Emdashes—Modern Times Between the Lines

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Before it moved to The New Yorker:
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Best of Emdashes: Hit Parade
A Web Comic: The Wavy Rule

Dame Iris Murdoch, 79, Celebrated Novelist

By Emily Gordon

Dame Iris Murdoch, a novelist whose mastery of the English language was equaled by her confidence in the world of ideas, died Monday in Oxford, England, at the age of 79.

In his recently published book, “Elegy for Iris,” critic John Bayley, her husband of more than four decades, confirmed that she had been suffering from Alzheimer’s disease for the past five years.

Murdoch, who wrote more than 30 books - including the novels “The Sea, the Sea,” which won the 1978 Booker Prize, and “The Green Knight” (1994) - had lost contact with her intellectual faculties, though she and Bayley continued to be, as he wrote, “fused together.” (continued)

Obituary: Poet Laureate Ted Hughes

By Emily Gordon

Ted Hughes, Britain’s poet laureate, died Wednesday of cancer at age 68 in his Devon home. Known as much for his tragic marriage to American poet Sylvia Plath as for his own formidable work, Mr. Hughes spent decades in the light of a public scrutiny that was highly unusual for a modern-day poet.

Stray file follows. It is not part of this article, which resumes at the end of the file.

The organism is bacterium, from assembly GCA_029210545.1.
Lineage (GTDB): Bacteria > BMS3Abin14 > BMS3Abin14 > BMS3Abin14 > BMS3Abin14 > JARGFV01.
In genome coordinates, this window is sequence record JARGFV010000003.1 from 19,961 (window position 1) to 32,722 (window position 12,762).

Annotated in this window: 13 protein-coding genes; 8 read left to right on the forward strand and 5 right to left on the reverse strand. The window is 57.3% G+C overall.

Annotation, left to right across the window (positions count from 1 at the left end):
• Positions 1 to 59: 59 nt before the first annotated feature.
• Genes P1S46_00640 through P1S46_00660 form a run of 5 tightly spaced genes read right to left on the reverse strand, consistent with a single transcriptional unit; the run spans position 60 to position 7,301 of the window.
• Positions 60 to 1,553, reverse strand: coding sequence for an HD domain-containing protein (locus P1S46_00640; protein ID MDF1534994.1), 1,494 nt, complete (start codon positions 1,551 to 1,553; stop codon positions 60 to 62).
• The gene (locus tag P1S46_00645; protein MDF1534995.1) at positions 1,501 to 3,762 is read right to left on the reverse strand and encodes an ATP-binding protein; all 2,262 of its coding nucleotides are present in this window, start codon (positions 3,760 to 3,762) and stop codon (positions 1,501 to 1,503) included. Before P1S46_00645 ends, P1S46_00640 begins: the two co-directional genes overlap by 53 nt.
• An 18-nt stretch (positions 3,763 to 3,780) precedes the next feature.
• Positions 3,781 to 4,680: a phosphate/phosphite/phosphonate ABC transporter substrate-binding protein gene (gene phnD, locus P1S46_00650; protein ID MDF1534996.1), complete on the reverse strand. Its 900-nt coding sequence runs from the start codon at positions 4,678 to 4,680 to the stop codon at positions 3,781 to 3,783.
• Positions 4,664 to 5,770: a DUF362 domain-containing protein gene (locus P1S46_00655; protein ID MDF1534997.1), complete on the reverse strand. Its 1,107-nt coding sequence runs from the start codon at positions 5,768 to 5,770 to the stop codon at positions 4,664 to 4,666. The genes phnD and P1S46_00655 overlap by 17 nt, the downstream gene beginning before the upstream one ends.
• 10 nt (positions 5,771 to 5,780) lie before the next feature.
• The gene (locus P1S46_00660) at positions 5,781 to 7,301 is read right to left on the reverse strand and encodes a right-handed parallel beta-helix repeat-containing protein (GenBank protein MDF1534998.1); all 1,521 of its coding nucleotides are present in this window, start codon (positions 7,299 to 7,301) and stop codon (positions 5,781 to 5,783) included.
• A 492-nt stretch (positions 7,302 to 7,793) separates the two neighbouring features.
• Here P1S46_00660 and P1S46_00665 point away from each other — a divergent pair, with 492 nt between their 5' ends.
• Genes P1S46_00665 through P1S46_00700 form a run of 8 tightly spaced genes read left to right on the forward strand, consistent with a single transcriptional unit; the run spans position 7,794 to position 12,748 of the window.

He was born Edward James Hughes in 1930 in Mytholmroyd, England, the son of a carpenter. After serving two years in the Royal Air Force, Mr. Hughes went to Pembroke College, Cambridge, first studying English, then switching to archaeology and anthropology. Upon graduation he moved to London, where to support his writing he worked as a script reader, as a gardener and at a zoo. (His extensive knowledge of animals would become crucial to his poetry, which often drew on the violence of the natural world.) (continued)

Speaking From Memory

By Emily Gordon

HANDWRITING, by Michael Ondaatje. Knopf, 78 pp., $22.

THERE IS SOMETHING almost boyishly game about Michael Ondaatje’s poems: He takes risks he rarely approaches in his prose, despite the tremendous ones he ventures there. It can be startling to come upon such tender honesty, so much personal reflection and detail, in fragments from a writer whose characters and narratives—like those in his best-known book, “The English Patient”—are so well formed. We may catch ourselves wondering whether this material would be better served in fiction or memoir. But these stories are undeniably his, and his to make into poetry. (continued)